What is a buyout clause?
What is the legal definition of a buyout provision?
When is it used and how does it work?
In this article, we will break down the notion of “buyout clause”, so you know all there is to know about it!
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What is a buyout clause
A buyout clause (also called a release clause or buyout contract) refers to a contractual provision in a soccer contract or football contract between a player and a sports team.
Further to the buyout clause, the sports team is obligated to release a player in favour of another team when the buyout fee established by the buyout clause is paid.
In other words, with the payment of the buy out fee, a team can essentially “purchase” our “buy out” a player under contract with another team.
How does it work
Typically, the sports club looking to sign a player already under contract with another team will attempt to make a financial offer for the player’s release.
If the financial offer is below the buyout fee in the contract, the club receiving the offer does not have a legal obligation to release the player (although it may choose to accept the offer).
However, if an acquiring team offers an amount of money matching the buy out fee, then the club receiving the offer can no longer prevent the player’s transfer.
Purpose of buyout contracts
The purpose of including buy out clauses in a contract with a soccer player is to ensure that:
- The player is not inclined to leave the sports franchise easily
- Competing teams do not lure players by offering them more money
- A player can move to another team even if his club does not agree with the transfer (provided the full buy out fee is paid)
For example, Cristiano Ronaldo’s buyout fee with Real Madrid was at one point one billion euros.
That’s a price another team must be willing to pay to buy out Ronaldo’s contract or for Ronaldo to break his contract.
That makes other teams think twice when evaluating the feasibility of acquiring him.
In essence, if a player wants to rescind a contract with its current club or another club wishes to acquire the player, the amount provided for in the buy out clause must be paid.
A player’s contract will also outline the qualifying conditions where the release clause can be exercised, such as:
- The parties are within a transfer window
- The team is not participating in the Champion’s league
- A minimum amount required to be offered by the purchasing club so the club and the player can pursue further conversations
Release clauses or buyout clauses are established when a sports team signs a player.
In countries like Spain, buyout clauses are mandatory in football contracts.
Buyout clause vs release clause
What is the difference between a release clause vs buyout clause?
The terms buyout clause and release clause are used interchangeably in football or soccer.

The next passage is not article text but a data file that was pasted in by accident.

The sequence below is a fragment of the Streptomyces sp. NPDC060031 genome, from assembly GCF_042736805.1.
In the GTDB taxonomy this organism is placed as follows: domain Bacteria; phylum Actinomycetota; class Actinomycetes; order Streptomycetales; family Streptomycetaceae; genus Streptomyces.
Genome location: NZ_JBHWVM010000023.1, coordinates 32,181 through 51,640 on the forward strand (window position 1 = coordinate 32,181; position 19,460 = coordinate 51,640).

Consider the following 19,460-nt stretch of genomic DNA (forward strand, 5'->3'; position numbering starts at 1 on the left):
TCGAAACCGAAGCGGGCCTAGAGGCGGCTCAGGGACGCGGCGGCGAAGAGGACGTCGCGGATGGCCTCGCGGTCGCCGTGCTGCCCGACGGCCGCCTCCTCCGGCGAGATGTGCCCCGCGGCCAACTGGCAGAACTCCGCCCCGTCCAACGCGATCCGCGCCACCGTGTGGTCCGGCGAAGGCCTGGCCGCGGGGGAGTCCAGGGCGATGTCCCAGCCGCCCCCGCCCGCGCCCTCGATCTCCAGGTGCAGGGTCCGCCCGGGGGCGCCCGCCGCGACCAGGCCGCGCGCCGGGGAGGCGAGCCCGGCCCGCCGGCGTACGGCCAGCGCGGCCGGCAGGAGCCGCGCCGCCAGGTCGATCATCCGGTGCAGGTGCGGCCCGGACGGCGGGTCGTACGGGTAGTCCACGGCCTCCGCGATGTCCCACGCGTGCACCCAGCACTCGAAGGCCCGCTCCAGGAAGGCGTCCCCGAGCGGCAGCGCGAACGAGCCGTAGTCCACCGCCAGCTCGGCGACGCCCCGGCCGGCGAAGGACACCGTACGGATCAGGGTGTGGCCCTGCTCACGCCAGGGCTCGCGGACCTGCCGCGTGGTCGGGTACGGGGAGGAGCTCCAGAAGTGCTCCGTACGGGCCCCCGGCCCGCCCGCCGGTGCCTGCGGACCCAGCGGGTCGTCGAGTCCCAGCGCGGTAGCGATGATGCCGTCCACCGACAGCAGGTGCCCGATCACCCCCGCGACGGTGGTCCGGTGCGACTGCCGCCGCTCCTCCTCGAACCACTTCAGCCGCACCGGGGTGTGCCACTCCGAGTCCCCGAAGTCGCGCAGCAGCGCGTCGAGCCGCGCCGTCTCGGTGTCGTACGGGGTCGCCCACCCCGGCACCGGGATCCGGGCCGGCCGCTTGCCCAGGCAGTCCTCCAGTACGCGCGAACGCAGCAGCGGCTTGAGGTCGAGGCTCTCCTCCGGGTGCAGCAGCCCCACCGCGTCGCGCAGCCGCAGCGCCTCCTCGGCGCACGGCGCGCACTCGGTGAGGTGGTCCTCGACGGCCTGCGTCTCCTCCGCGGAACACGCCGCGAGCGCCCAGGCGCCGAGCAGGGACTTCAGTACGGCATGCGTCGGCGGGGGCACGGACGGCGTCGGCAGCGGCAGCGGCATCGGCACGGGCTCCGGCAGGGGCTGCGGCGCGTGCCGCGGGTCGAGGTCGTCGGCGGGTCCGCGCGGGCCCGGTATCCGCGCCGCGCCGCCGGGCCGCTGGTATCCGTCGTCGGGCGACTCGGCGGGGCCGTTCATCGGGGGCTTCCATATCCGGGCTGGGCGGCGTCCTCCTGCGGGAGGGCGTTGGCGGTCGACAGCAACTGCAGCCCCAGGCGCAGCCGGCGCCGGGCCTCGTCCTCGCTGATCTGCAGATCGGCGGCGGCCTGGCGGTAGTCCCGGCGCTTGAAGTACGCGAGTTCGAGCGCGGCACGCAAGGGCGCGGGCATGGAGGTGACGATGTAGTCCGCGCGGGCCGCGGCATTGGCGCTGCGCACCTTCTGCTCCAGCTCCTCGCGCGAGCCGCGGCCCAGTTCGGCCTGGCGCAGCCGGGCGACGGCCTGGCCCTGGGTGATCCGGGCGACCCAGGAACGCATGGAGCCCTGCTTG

If you look at the contractual obligation from the perspective of the team having a contract with a player, provided the buyout fee is paid, the team is obligated to “release” the player.
In this context, we can say “release clause”.
On the flip side, from the player’s perspective, if he wants to leave the club, he must “buyout” the contract.
In other words, he must pay the fee required under the contract to break the contract.
In practice, the acquiring team will pay the buyout fee or transfer fee on behalf of the player so the player will effectively not pay that amount out of pocket.
From the perspective of the player or the acquiring team, we can say “buyout clause” as they use this provision to “buy” or “acquire” a player.
Buyout clauses are mandatory in some countries like Spain.
The purpose of this mandatory requirement in Spain is to provide football players with the same rights as other employees working for their employers.
The fees that players are required to pay are intended to remain proportional to their wages allowing them a much greater chance of having the means to break their contract.
On the other hand, when the release clause is not regulated by law, the release fees will be much higher than a player’s actual market value making it sometimes prohibitively expensive to break a contract.
The Court of Arbitration for Sports rendered a decision where on the 70th paragraph of their decision, they referred to a buyout clause:
The relevant part of clause 3.3 of the employment contract between Player and Shakhtar Donetsk reads as follows: “During the validity of the Contract, the Club undertakes – in the case the Club receives a transfer offer in amount of 25,000,000 EUR or exceeding the some [recte: sum] above the Club undertakes to arrange the transfer within the agreed period.
As you can see from this buyout clause sample, the sports club undertakes to arrange for the player’s transfer when the amount of 25,000,000 euros is offered.
Buyout clause example
Let’s look at an example of how buyout clauses work and how much a team may be required to pay to buy a player.
Some of the largest buyout clauses in professional sports are the following:
- Cristiano Ronaldo for a billion euros with Real Madrid
- Karim Benzema for a billion dollars with Real Madrid
- Lionel Messi for 700 million euros with FC Barcelona
On August 3, 2017, Paris Saint-Germain triggered the buyout clause to acquire Neymar from FC Barcelona for an astronomical sum of 222,000,000 euros making this buyout transaction one of the largest in history.
In 2016, Paul Pogba’s buyout provision was triggered for a whopping 105,000,000 euros.
How do you define a buyout clause?
How is it used in professional sports?
Buyout clause definition